This is the revelation that’s rapidly taking hold in the enterprise CIO’s office. Until very recently, most enterprise IT leaders would tell you that their primary goal in moving to cloud computing was related to cost reduction, primarily through server consolidation. Occasionally, you might find an adventurous CIO talking about infrastructure automation and end-user provisioning.
Now, these CIOs are beginning to realize what SaaS providers figured out several years ago: the real benefit of cloud computing lies in business transformation, not cost compression.
This dawning realization is what’s led us to build two sessions about the practical implications of cloud disruption at Cloud Connect Silicon Valley next month. In the first session, we will look at the tools and techniques driving the cloud disruption. In the second, we’ll present new business models and case studies from enterprises who have used cloud to accomplish goals that were impossible with traditional IT organizations.
First, a panel of IT leaders and thought leaders will survey the tools and techniques enterprises are embracing to accelerate their time to value in cloud deployments while improving the ability of user communities to drive new streams of competitive differentiation by developing, testing, deploying and iterating applications faster than ever before.
Rather than looking at edge cases and exciting but unproven technologies, the panel will focus on cloud technologies and tools that are available, proven in production environments and ready to deploy. Randy Bias of Cloudscaling will talk about the disruption of open source projects, while Keith Shinn from Fidelity will give an example of his organization’s transformation through implementation of OpenStack. Niall Dalton from Calxeda, will talk about disruptive hardware innovations such as ARM processors.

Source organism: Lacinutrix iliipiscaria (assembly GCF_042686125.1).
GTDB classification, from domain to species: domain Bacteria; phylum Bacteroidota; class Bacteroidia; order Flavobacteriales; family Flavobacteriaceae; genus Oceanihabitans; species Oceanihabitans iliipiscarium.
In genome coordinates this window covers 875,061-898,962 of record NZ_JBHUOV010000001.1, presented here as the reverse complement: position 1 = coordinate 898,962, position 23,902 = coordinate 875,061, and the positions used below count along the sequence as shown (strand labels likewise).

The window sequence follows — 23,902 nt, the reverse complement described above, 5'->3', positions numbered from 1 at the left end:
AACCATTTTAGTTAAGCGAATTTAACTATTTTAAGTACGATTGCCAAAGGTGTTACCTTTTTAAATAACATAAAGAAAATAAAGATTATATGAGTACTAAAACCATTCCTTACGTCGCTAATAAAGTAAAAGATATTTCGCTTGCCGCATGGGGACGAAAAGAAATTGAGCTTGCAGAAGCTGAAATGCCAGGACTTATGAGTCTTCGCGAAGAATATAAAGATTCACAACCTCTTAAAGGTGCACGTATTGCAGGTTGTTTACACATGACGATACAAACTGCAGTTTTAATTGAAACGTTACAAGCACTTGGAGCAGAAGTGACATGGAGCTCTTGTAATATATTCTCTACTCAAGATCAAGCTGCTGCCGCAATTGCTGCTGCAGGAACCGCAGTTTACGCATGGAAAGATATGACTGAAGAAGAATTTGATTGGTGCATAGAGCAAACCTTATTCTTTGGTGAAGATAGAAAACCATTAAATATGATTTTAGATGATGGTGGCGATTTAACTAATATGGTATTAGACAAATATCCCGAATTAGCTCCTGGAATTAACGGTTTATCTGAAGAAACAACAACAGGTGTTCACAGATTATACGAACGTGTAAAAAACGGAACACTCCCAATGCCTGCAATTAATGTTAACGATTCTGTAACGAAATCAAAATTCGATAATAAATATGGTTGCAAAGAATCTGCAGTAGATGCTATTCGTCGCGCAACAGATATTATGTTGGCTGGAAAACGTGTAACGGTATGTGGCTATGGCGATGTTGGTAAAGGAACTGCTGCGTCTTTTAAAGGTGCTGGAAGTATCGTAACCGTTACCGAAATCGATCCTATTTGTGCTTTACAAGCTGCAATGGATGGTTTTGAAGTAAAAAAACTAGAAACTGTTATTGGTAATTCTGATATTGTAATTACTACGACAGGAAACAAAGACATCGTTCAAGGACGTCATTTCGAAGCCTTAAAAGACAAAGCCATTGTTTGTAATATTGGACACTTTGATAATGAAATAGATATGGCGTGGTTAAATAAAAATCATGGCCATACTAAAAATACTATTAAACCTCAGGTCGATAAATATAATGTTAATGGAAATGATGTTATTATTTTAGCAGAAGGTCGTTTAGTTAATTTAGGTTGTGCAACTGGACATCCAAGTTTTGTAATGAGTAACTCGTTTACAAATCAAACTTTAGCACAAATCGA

Our goal is this first part is to give participants a high-level understanding of which tools are solid choices for their enterprise cloud deployments.
In the second session on disruption, we’ll take a closer look at specific examples of organizations that have embraced cloud technology AND new IT organizational protocols to unleash the creative potential of their internal users to build, launch and iterate new apps faster than ever before.
Enterprise executives who have done this will share their stories, and participants will hear how these leaders helped their organizations first understand and then embrace the agility, flexibility and dramatic time-to-market compression that cloud enables. We’ve asked Anand Palanisamy of PayPal to talk about the increased agility and development cycle compression that has helped make his company more responsive to customer needs and competitive threats.
Building sustainable competitive advantage through a transformation in business model assumptions is the real benefit goal of cloud migration. That’s why we built two sessions dedicated to the topic. Come, and hear about it for yourself, or watch for a mid-April summary of what the speakers shared about using cloud technology to align the IT service delivery process and help their organizations launch flexible new business models that drive new revenues and profitability.